GEORGE DAVIDGE.
25th October 1847
Reference Numbert18471025-2318
VerdictGuilty > unknown
SentenceImprisonment

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2318. GEORGE DAVIDGE was indicted for embezzling the sums of 1l. and 6l.; which he had received on account of Thomas Townsend Glascott, his master.

MR. ROBINSON conducted the Prosecution.

THOMAS SLATER. I am a butcher and live at Kensington. I wanted an alteration made in my shop, and the prisoner was recommended to me to do it—he said he could do what I wanted very easily, for a small sum—he did it, and it came to about 8l.; I said to him—"Walk into the parlour and I will pay you"—my clerk said the prisoner had had meat to the amount of 2l., and I paid him a check for 6l., which settled the account—this is the check I paid him—he made out his bill and I paid it.

Cross-examined by MR. BALLANTINE. Q. On whose account did you pay him? A. I thought he was the master—I never knew who he came from—I did not employ Messrs. Longman—I did not know the name—when the other men came, I have said to them, "Where is your master?" and they have said, "He will be here directly," and then the prisoner has come.

JOSEPH PARMAN. I was indebted to Messrs. Longman 1l. 11s. 6d.—I paid it to the prisoner—I cannot tell the date—he came for the money, and had it—the work was done about June or July, and the money was paid, it might be a month afterwards—he signed this bill.

THOMAS TOWNSEND GLASCOTT. I carry on business as a copper-merchant

in Brownlow-street, and I have a shop in Holborn—the prisoner was in my employ—he was to solicit orders, and to take money, and pay it to Mr. Longman or to me. when he received it—he had no right to do business on his own account—I stipulated with him that he should not do it—our firm is Longman and Co.—it consists of myself only—I knew of this work being done at Mr. Slater's—my workmen did it, with my materials and at my estimate—the prisoner never paid me the amount for that work—after being asked repeatedly about it, he stated he had received the money and paid it to Mr. Longman—I knew of the goods being supplied to Mr. Parman—I have not received that money.

Cross-examined. Q. Do you say Mr. Longman has nothing to do with the firm now? A. He is not a partner—he manages the business for me—he was once in business for himself, and the name of Longman is over the door, and on the bills—it is done out of courtesy to him—it is a customary thing—I engaged the prisoner myself—he was paid a commission of ten percent. on the receipts, but I believe nothing on the sales—he was not to receive commission on the sales which were effected, though the receipts had not taken place, except when I have advanced him money on account, and he was to receive ten per cent. when it was settle—I have settled with him—I do not owe him anything—he is in my debt—there is an account current between us—I had great difficulty to get his account from him—he was to settle every week—I will swear I am not in his debt at all—he had to make disbursements for me at times, but he was bound to consult me every time he did it, and not to do it without—he did do it, but he was found fault with for doing it—I do not know of his becoming surety for Mr. Longman, or of his accepting a bill of exchange for him—he has never been surety for me.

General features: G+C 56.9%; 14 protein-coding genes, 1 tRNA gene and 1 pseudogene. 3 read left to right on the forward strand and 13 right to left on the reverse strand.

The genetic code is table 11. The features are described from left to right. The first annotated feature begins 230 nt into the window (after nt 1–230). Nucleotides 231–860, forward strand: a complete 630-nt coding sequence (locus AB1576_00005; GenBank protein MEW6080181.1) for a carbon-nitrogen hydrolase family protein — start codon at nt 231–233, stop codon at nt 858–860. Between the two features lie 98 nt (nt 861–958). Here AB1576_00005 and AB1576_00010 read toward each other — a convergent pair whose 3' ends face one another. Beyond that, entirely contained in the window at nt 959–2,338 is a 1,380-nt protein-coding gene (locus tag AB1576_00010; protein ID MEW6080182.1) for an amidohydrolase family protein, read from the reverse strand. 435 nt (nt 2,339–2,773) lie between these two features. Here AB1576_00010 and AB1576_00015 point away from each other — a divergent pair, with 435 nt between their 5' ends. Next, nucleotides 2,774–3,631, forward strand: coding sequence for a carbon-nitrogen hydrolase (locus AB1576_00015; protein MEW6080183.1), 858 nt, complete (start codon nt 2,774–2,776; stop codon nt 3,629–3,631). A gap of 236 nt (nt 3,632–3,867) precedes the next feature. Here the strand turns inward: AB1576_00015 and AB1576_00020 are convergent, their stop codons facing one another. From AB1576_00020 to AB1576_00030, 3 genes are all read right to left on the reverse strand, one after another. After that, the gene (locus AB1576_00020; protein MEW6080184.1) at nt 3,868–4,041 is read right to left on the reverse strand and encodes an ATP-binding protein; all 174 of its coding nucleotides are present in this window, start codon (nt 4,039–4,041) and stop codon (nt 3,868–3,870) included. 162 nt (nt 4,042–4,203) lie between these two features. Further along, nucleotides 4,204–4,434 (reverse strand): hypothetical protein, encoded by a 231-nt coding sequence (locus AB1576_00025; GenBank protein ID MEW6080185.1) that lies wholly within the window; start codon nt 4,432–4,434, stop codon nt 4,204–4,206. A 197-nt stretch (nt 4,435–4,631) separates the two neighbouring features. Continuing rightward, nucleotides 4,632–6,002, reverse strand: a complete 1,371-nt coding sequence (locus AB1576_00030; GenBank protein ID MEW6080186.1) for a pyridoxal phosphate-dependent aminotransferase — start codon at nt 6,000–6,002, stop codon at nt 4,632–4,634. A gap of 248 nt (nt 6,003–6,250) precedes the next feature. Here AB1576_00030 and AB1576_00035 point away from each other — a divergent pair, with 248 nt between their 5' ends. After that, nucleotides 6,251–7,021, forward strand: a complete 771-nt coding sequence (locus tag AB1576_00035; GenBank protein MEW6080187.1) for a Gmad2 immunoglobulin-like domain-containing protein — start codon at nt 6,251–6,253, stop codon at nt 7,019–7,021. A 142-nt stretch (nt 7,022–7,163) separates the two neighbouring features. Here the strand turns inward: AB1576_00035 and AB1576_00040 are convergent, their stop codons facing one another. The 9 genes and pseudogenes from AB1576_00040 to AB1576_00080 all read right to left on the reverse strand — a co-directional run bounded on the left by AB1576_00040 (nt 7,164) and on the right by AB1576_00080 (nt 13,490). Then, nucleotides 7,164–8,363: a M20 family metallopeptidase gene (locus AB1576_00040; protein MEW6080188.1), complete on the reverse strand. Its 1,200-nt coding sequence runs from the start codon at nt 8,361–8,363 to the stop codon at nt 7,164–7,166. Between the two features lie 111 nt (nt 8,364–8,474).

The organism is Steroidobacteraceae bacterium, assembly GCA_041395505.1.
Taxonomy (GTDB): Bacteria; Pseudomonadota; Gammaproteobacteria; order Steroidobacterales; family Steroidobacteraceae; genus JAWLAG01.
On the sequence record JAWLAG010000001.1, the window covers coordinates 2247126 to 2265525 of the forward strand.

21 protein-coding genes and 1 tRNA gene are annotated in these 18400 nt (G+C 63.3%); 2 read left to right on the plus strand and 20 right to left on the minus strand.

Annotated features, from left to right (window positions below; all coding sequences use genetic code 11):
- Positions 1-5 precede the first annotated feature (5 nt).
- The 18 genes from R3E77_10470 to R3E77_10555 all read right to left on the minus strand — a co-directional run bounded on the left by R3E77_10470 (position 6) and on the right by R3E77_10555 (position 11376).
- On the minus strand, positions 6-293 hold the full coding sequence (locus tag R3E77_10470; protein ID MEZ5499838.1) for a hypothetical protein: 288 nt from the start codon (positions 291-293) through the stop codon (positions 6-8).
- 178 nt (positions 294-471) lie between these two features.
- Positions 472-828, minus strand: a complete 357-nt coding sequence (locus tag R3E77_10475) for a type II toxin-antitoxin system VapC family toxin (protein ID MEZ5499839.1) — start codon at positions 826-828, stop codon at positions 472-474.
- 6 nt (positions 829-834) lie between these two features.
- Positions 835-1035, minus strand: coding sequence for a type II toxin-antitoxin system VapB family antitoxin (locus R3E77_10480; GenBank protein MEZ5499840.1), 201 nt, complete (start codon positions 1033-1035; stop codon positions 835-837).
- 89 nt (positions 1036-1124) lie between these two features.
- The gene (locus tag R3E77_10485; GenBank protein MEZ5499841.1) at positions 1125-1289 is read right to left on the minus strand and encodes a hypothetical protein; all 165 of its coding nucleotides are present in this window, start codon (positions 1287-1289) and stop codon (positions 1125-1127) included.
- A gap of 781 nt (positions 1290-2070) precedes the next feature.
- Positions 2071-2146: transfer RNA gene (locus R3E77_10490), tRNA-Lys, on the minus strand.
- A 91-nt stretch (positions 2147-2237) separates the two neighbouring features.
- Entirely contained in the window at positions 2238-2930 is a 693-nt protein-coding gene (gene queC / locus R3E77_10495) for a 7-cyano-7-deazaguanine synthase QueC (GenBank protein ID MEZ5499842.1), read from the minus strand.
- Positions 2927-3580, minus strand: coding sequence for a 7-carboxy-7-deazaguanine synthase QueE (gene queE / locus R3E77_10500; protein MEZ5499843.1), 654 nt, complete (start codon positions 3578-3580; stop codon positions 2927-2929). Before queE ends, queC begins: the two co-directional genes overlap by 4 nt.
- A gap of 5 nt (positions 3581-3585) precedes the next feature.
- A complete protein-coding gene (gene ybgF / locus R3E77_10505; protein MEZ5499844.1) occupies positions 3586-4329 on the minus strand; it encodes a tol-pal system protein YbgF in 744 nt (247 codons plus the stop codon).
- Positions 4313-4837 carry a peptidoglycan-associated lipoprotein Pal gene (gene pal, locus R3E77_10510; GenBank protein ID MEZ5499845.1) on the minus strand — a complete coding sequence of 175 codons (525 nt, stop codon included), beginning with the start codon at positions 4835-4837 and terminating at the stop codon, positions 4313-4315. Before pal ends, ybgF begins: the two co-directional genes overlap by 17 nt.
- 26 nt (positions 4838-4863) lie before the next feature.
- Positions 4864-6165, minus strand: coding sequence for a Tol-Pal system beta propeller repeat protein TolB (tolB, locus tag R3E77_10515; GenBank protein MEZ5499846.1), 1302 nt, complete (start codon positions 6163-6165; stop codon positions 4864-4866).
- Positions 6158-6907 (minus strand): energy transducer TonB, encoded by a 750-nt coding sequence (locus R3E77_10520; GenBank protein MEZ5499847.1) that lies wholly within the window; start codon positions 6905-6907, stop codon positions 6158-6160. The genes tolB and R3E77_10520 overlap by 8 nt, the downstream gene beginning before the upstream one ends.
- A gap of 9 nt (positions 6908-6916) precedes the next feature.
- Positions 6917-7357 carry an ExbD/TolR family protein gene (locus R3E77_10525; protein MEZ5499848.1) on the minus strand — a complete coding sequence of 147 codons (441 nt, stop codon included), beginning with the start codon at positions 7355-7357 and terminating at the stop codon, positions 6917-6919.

JOSEPH LONGMAN. I am a copper-plate maker, in High Holborn—it is Mr. Glasscott's business—I am not in partnership with him—I am employed as manager—the prisoner was his town-traveller—I received the 1l. for the wrok done at Mr. Slater's—that was on the 10th of Sept.—I had frequently asked the prisoner for the 8l. which Mr. Slater owed—I said I was surprised it was not paid, and I would call there myself—he said, "Don't do that, I will call again"—I saw him again on the 9th of Sept., and he said, "Mr. Slater has paid that money, I will pay you in the morning;" and the 1l. was brought to me by a workman—I had on several occasions desired the prisoner to call and ask for the money—I had done so on the 8th of Sept., and he said, "I can't see him; I called, and he was not in the way;" and he made many excuses—Mr. Glascott asked me if I had any gold—I said, "No"—he said, "Davidge told me he had paid you 6l."—I spoke to the prisoner, and told him Mr. Glascott had told me that he said he had paid me, and he said, "Never mind, I will pay you in the morning"—I have never received the money of Mr. Parman—I asked the prisoner to call for it on several occasions—I asked him in June or July.

Cross-examined. Q. Why is your name on these bills, and the business carried on in your name? A. Because I carried on the business for many years, and now Mr. Glascott finds money, and carries on the concern—I hired the prisoner—I made an arrangement with him, through Mr. Glascott—he was to be paid 5s. a day for the time he was employed, and to have a commission of ten per cent. on the sales he effected, when the money was paid—if it were not paid, he had nothing—I have lent him money—he has never lent me money—I borrowed money at a loan society on one occasion—the prisoner was not my surety no referee—I have been his surety for two loans of 5l. each, and I never saw one farthing of the money.

MR. ROBINSON. Q. You have been twice his surety, and had to pay the money? A. Yes—I hired the prisoner through Mr. Glascott—the first time I saw him was in Mr. Glascott's shop—he was aware that he was hired for Mr. Glascott—it was his duty to pay this money as soon as he received it.

GUILTY. Aged 42.— Confined One Year.

(There were two other indictments against the prisoner.)


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